BRIAN (Caller): You guys have kind of alluded to the conversation aspects of it. So, I'll just throw in one other thing. The dissemination of information. I'm active on several political blogs, and I have been so up to date and kept in the know about what's been going on in both campaigns through these blogs because through the use of digital media, if somebody said something, an hour later it's up on the net. And, thousands of people see it and then hundreds of thousands and it spreads across. And, I think that is one of the things that the net has really brought in. It's this expansion of conversation and dissemination of information.

CONAN: And how is it different do you think, Brian, than the way your parents' generation would've?

BRIAN: Well, in my parents' generation, you know, it was - you got your information from the newspaper and you got your information for maybe half an hour of nightly news. There wasn't, you know, there wasn't CNN, there wasn't MSNBC, (unintelligible) Fox. And now, where you've got so many different media outlets and so many different places to talk and such ease at spreading this information. You guys were talking about "The Daily Show." And last month, they did this side by side comparison - you may have seen it - of two of McCain's speeches.

CONAN: Right.

BRIAN: That were absolutely identical.

CONAN: Yeah, John McCain versus John McCain.

BRIAN: Exactly. And the next day, that little snippet of video was posted in three different blogs that I go to. All of which have combined, I'd say, you know, 10 - 15,000 members.

CONAN: So, it really gets out and of course once it's on YouTube, millions of people can see it.

BRIAN: Exactly. And each person, you know, each of these people who's on this political blog, they have their own private blog. And so, they'll see that. I did it myself, you know, I saw that nabbed the embed code, put it on my blog, and then everybody who was on my friend's list who isn't on the same blog, they got to see it.

CONAN: Don Tapscott, what he's describing, I guess, is the word we use as a viral though, I can hear a copyright lawyer shuttering even as we speak.

Mr. TAPSCOTT: Well, it's viral, but it's also real time. I guess, that's the other adjective. I was interviewing a young woman in front of a panel recently and I sort of challenged her. I said, aren't you part of the dumbest generation? Neal, as you know, there's a book of that title, that says how the digital age stupefies young Americans and jeopardizes our future. I said, you don't know anything. You don't read the newspaper. You don't watch the evening news. What hope is there? She puts it back to me. She says, well, it's true I don't read the newspaper. She says, but have you ever seen one of things like they come once a day and they don't have hot links and they're not multimedia and you get this weird black stuff all over your fingers. And she explains...

CONAN: That's the stuff of life. Go ahead.

Mr. TAPSCOTT: She explains how she likes to, you know, to triangulate the news. And she says, and I'd like to know what's happening all the time. I'd like to know what the candidates are doing right now. I said, well, what are the candidates doing right now? And she pulls out a PDA and in 10 seconds she said, so and so. And I see, I just noticed here I got a Twitter, Obama is in Jacksonville, Florida. And he said this and if I click on it, I can go over to a live feed of the video and watch him giving his speech. So, an obvious crawler, if this is not the dumbest generation. This mean-spirited attack on young people today is completely without foundation or fact.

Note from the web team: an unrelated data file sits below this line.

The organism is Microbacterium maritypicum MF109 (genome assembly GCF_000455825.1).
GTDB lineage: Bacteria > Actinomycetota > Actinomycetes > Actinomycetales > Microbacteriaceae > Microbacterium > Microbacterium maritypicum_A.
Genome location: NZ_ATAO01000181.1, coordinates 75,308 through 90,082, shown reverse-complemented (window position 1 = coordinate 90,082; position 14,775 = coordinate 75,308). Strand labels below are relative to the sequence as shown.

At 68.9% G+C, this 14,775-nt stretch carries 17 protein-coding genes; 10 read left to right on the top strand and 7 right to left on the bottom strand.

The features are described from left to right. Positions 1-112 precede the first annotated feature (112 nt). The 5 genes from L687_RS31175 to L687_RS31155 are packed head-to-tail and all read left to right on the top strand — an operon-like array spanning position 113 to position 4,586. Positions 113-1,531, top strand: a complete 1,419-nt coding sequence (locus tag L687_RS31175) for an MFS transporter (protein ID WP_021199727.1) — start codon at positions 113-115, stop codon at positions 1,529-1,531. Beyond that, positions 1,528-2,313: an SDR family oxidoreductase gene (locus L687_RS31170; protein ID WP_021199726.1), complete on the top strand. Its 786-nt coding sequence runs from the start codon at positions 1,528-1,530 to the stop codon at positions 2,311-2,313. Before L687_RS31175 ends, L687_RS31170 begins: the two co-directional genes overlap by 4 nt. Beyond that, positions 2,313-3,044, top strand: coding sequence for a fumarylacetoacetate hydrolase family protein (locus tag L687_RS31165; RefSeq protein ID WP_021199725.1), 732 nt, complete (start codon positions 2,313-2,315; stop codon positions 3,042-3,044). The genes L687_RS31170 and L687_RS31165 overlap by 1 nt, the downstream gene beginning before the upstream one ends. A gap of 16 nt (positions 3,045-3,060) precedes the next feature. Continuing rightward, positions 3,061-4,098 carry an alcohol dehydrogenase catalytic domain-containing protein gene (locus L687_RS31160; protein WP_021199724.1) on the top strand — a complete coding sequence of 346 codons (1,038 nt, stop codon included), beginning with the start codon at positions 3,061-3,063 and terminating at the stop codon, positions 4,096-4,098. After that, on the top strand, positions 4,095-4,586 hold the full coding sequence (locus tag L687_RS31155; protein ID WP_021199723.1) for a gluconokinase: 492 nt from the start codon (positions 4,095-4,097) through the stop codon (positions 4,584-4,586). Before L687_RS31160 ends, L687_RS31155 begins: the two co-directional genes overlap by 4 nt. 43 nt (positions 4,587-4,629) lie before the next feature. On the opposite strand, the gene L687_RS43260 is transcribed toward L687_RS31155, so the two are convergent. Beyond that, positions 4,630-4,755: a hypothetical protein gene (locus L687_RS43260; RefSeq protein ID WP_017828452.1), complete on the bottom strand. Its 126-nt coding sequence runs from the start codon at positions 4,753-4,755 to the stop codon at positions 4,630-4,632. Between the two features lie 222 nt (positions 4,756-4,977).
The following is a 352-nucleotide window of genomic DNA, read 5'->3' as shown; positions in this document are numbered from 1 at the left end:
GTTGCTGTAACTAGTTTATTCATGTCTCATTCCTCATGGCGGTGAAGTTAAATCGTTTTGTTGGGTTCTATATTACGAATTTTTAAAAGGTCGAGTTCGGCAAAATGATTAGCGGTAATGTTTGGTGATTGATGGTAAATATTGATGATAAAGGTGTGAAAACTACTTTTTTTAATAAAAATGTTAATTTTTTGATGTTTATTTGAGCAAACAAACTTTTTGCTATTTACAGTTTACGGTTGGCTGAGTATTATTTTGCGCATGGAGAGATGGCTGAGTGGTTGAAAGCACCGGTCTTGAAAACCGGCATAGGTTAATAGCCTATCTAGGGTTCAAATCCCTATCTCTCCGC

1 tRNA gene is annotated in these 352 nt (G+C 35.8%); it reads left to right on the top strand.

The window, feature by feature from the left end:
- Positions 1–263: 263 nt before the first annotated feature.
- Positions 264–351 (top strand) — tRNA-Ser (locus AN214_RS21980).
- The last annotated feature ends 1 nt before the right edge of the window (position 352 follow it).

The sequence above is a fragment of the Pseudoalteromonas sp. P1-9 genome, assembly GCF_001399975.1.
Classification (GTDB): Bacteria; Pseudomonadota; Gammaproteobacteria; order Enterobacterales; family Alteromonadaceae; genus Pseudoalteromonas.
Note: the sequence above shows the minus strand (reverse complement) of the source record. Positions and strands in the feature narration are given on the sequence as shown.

CONAN: We got this on Twitter, Zeek(ph) says so. The net allows people to get news and opinions outside of mainstream media. We're skipping the filter that our parents had. So, Brian, punching it right on your point. Thanks very much for the call, Brian.

BRIAN: Thanks a lot. I'm actually on my way to the Obama rally in Charlotte, and I'll be live blogging it there.

CONAN: Thanks very much. And we got this from Cathy. My son called last week and said that he was voting while talking to me on the phone. He was looking up information on the Internet about the various Arizona propositions and then making his decisions. One, he was multi-tasking. Two, he was using the Internet for information, not the newspaper or TV. Both typify his generation and of course using the Internet with a mobile device, not the big computer that dinosaurs like me lug around. Let's see if we can get Hasan(ph) in the air. Hasan is calling us from Saudi Arabia.

HASAN (Caller): Hello.

CONAN: Hello. How are you?

HASAN: I am well. How are you doing?

CONAN: And are you considered part of generation net?

HASAN: I'd say so. I'd say so. The main point that I actually wanted to make while I'm calling in today was that the Internet is so easily accessible over here in Saudi. Much more than that, I mean we have wi-fi coming here and optical cables to the homes so we should be expecting you know speeds over 12 megabits per second anytime soon. But the young community here...

CONAN: Well, let me ask you.

HASAN: Sure, sure.

CONAN: Well, we're talking about how this young generation has helped revolutionize politics in the United States. Do you think it's going to change politics in Saudi Arabia?

HASAN: Do I think it's going to change politics here? I don't know. But do I think it's changing political awareness in terms of what's going on in the world? Absolutely.

CONAN: Because people no longer have a monopoly. I was there many years ago when there was just a couple of newspapers and there was state television and state radio and that was pretty much it.

HASAN: There was air abuse in Saudi Gazette (unintelligible). But the thing is I mean there is a huge subculture here for forums on line, forums where people can post everything they want and they almost always have a political section.

CONAN: Interesting.

HASAN: In fact, we have a - this is going to sound a little interesting. We have a post election barbecue on Thursday. Yeah, yeah.

CONAN: So after the American election. Do people...